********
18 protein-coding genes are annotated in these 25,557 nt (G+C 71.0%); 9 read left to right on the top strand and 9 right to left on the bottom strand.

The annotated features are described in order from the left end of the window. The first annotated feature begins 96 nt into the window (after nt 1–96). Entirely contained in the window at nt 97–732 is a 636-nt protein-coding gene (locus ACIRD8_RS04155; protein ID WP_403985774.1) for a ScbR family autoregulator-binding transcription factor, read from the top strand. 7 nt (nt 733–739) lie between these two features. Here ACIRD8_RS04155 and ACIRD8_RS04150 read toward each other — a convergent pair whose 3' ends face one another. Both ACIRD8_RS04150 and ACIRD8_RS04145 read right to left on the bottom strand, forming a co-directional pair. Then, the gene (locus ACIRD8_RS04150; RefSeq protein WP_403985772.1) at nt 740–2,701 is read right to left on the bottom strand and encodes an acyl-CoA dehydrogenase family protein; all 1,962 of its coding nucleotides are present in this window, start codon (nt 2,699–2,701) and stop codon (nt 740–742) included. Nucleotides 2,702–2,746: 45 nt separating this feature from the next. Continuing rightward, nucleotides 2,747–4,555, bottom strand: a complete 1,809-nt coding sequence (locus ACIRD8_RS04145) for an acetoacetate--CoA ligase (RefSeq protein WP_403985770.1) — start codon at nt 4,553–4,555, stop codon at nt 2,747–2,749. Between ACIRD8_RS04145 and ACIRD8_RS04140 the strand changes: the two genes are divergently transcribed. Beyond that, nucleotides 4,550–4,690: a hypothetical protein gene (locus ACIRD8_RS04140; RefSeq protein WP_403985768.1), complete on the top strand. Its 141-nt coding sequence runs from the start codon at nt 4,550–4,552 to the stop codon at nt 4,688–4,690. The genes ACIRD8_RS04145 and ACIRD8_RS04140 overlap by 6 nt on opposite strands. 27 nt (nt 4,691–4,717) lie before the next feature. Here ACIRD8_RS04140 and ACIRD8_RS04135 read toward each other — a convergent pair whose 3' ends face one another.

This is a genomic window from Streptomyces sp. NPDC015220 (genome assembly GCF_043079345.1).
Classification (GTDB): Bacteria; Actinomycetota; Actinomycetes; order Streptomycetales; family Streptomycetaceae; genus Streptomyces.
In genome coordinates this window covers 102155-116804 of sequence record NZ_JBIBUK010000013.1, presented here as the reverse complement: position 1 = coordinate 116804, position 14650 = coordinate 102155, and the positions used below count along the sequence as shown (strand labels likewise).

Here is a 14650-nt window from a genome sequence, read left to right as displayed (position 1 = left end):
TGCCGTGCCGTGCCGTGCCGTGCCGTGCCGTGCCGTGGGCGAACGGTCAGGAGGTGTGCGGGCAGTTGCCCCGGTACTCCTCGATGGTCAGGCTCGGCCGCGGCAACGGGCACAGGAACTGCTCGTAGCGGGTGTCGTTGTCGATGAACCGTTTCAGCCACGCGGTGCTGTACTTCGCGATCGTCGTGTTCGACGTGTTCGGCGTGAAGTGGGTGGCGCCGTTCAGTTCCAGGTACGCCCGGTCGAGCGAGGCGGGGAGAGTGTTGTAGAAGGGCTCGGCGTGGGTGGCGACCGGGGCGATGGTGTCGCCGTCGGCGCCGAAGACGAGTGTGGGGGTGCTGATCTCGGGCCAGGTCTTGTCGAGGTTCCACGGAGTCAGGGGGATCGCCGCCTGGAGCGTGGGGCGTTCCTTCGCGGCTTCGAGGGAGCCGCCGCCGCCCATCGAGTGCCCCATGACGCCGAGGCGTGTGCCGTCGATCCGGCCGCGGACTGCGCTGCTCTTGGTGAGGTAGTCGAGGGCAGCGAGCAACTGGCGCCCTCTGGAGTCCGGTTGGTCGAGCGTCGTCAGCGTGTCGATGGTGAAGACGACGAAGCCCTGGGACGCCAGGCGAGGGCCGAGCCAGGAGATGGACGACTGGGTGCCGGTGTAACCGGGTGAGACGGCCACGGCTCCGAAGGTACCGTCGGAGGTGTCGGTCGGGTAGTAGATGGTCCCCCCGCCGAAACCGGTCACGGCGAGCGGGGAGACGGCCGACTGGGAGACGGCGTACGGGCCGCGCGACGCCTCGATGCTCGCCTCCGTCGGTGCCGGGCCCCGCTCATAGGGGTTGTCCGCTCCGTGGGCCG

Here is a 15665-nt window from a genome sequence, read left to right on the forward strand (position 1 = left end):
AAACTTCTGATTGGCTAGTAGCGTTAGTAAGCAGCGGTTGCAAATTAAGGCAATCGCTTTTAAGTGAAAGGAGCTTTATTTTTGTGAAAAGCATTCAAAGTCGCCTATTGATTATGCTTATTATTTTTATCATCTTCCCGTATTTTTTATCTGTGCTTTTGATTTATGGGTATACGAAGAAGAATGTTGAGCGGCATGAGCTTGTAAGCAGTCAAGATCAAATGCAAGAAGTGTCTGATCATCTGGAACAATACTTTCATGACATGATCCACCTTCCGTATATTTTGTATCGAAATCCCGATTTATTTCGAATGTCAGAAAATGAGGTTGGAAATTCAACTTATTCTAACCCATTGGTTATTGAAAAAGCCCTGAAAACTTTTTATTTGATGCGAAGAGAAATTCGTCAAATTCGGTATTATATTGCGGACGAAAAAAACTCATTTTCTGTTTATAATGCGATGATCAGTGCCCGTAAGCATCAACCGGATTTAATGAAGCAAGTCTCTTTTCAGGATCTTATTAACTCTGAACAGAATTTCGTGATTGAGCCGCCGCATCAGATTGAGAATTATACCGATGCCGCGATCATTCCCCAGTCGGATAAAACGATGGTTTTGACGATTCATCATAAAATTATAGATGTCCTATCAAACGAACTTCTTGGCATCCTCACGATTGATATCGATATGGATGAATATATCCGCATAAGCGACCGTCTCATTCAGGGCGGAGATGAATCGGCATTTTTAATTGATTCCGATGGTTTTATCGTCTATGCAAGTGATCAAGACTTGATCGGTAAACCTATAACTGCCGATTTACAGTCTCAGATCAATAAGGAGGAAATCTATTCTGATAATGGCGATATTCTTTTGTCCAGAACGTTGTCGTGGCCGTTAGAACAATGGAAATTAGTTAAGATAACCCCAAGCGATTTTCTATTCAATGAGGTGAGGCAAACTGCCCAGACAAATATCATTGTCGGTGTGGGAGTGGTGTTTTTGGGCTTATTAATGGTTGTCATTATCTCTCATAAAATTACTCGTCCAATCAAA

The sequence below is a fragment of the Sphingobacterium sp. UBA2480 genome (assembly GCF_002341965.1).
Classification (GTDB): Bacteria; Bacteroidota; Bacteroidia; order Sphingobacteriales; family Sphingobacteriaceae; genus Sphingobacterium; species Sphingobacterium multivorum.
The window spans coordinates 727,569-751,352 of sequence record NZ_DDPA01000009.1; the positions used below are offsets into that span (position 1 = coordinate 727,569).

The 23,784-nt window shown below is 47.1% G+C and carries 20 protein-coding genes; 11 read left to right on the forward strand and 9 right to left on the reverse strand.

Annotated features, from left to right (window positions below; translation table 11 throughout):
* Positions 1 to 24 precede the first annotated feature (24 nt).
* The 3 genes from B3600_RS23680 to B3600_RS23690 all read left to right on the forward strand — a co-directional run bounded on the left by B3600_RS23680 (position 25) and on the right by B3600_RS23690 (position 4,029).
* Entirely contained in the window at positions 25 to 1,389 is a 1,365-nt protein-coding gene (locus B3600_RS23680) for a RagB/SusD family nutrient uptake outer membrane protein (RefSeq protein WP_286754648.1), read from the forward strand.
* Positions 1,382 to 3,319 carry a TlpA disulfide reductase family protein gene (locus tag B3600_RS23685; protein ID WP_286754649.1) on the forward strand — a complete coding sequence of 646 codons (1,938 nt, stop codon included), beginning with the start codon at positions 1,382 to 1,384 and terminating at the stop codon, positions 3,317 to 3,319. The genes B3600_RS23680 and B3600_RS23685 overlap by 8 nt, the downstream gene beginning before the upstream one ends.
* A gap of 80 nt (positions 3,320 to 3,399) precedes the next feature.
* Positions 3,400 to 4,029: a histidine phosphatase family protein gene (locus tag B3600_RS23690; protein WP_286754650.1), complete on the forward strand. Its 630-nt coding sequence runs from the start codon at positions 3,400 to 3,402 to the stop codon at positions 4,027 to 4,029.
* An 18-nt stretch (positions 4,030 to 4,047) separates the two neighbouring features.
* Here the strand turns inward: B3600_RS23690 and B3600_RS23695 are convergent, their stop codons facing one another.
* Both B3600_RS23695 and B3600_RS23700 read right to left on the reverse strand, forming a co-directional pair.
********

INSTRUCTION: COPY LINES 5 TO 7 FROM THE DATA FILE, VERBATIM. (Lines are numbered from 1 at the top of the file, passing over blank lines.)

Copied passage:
In genome coordinates this window covers 102155-116804 of sequence record NZ_JBIBUK010000013.1, presented here as the reverse complement: position 1 = coordinate 116804, position 14650 = coordinate 102155, and the positions used below count along the sequence as shown (strand labels likewise).

Here is a 14650-nt window from a genome sequence, read left to right as displayed (position 1 = left end):
TGCCGTGCCGTGCCGTGCCGTGCCGTGCCGTGCCGTGGGCGAACGGTCAGGAGGTGTGCGGGCAGTTGCCCCGGTACTCCTCGATGGTCAGGCTCGGCCGCGGCAACGGGCACAGGAACTGCTCGTAGCGGGTGTCGTTGTCGATGAACCGTTTCAGCCACGCGGTGCTGTACTTCGCGATCGTCGTGTTCGACGTGTTCGGCGTGAAGTGGGTGGCGCCGTTCAGTTCCAGGTACGCCCGGTCGAGCGAGGCGGGGAGAGTGTTGTAGAAGGGCTCGGCGTGGGTGGCGACCGGGGCGATGGTGTCGCCGTCGGCGCCGAAGACGAGTGTGGGGGTGCTGATCTCGGGCCAGGTCTTGTCGAGGTTCCACGGAGTCAGGGGGATCGCCGCCTGGAGCGTGGGGCGTTCCTTCGCGGCTTCGAGGGAGCCGCCGCCGCCCATCGAGTGCCCCATGACGCCGAGGCGTGTGCCGTCGATCCGGCCGCGGACTGCGCTGCTCTTGGTGAGGTAGTCGAGGGCAGCGAGCAACTGGCGCCCTCTGGAGTCCGGTTGGTCGAGCGTCGTCAGCGTGTCGATGGTGAAGACGACGAAGCCCTGGGACGCCAGGCGAGGGCCGAGCCAGGAGATGGACGACTGGGTGCCGGTGTAACCGGGTGAGACGGCCACGGCTCCGAAGGTACCGTCGGAGGTGTCGGTCGGGTAGTAGATGGTCCCCCCGCCGAAACCGGTCACGGCGAGCGGGGAGACGGCCGACTGGGAGACGGCGTACGGGCCGCGCGACGCCTCGATGCTCGCCTCCGTCGGTGCCGGGCCCCGCTCATAGGGGTTGTCCGCTCCGTGGGCCG